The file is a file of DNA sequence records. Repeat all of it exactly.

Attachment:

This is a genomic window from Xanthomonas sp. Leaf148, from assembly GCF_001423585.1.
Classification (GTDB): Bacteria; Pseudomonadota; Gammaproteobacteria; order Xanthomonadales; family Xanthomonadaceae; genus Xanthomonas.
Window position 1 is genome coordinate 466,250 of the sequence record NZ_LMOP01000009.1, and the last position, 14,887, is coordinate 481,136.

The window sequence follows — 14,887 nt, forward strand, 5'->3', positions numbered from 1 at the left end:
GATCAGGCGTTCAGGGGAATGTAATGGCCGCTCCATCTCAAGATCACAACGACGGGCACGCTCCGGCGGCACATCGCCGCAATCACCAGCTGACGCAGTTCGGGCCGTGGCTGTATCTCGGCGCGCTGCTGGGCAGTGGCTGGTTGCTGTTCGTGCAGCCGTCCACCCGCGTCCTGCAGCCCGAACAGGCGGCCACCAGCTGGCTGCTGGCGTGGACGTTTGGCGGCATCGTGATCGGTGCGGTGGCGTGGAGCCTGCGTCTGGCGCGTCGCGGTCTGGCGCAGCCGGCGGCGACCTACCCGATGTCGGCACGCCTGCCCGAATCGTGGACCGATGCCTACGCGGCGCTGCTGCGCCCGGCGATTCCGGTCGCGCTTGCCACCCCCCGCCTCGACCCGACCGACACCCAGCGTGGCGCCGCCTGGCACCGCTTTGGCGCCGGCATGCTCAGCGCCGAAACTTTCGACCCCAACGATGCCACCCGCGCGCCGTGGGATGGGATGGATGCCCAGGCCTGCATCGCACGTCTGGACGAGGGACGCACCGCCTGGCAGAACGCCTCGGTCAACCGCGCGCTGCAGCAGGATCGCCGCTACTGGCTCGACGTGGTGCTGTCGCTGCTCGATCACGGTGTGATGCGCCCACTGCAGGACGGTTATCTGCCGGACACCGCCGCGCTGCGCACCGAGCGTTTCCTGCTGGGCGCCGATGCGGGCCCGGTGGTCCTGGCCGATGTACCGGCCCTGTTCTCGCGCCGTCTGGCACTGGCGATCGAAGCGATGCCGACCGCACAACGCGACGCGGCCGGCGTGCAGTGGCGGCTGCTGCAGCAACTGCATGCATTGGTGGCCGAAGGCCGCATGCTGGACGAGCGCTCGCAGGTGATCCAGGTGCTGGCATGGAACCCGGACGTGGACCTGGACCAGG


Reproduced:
This is a genomic window from Xanthomonas sp. Leaf148, from assembly GCF_001423585.1.
Classification (GTDB): Bacteria; Pseudomonadota; Gammaproteobacteria; order Xanthomonadales; family Xanthomonadaceae; genus Xanthomonas.
Window position 1 is genome coordinate 466,250 of the sequence record NZ_LMOP01000009.1, and the last position, 14,887, is coordinate 481,136.

The window sequence follows — 14,887 nt, forward strand, 5'->3', positions numbered from 1 at the left end:
GATCAGGCGTTCAGGGGAATGTAATGGCCGCTCCATCTCAAGATCACAACGACGGGCACGCTCCGGCGGCACATCGCCGCAATCACCAGCTGACGCAGTTCGGGCCGTGGCTGTATCTCGGCGCGCTGCTGGGCAGTGGCTGGTTGCTGTTCGTGCAGCCGTCCACCCGCGTCCTGCAGCCCGAACAGGCGGCCACCAGCTGGCTGCTGGCGTGGACGTTTGGCGGCATCGTGATCGGTGCGGTGGCGTGGAGCCTGCGTCTGGCGCGTCGCGGTCTGGCGCAGCCGGCGGCGACCTACCCGATGTCGGCACGCCTGCCCGAATCGTGGACCGATGCCTACGCGGCGCTGCTGCGCCCGGCGATTCCGGTCGCGCTTGCCACCCCCCGCCTCGACCCGACCGACACCCAGCGTGGCGCCGCCTGGCACCGCTTTGGCGCCGGCATGCTCAGCGCCGAAACTTTCGACCCCAACGATGCCACCCGCGCGCCGTGGGATGGGATGGATGCCCAGGCCTGCATCGCACGTCTGGACGAGGGACGCACCGCCTGGCAGAACGCCTCGGTCAACCGCGCGCTGCAGCAGGATCGCCGCTACTGGCTCGACGTGGTGCTGTCGCTGCTCGATCACGGTGTGATGCGCCCACTGCAGGACGGTTATCTGCCGGACACCGCCGCGCTGCGCACCGAGCGTTTCCTGCTGGGCGCCGATGCGGGCCCGGTGGTCCTGGCCGATGTACCGGCCCTGTTCTCGCGCCGTCTGGCACTGGCGATCGAAGCGATGCCGACCGCACAACGCGACGCGGCCGGCGTGCAGTGGCGGCTGCTGCAGCAACTGCATGCATTGGTGGCCGAAGGCCGCATGCTGGACGAGCGCTCGCAGGTGATCCAGGTGCTGGCATGGAACCCGGACGTGGACCTGGACCAGG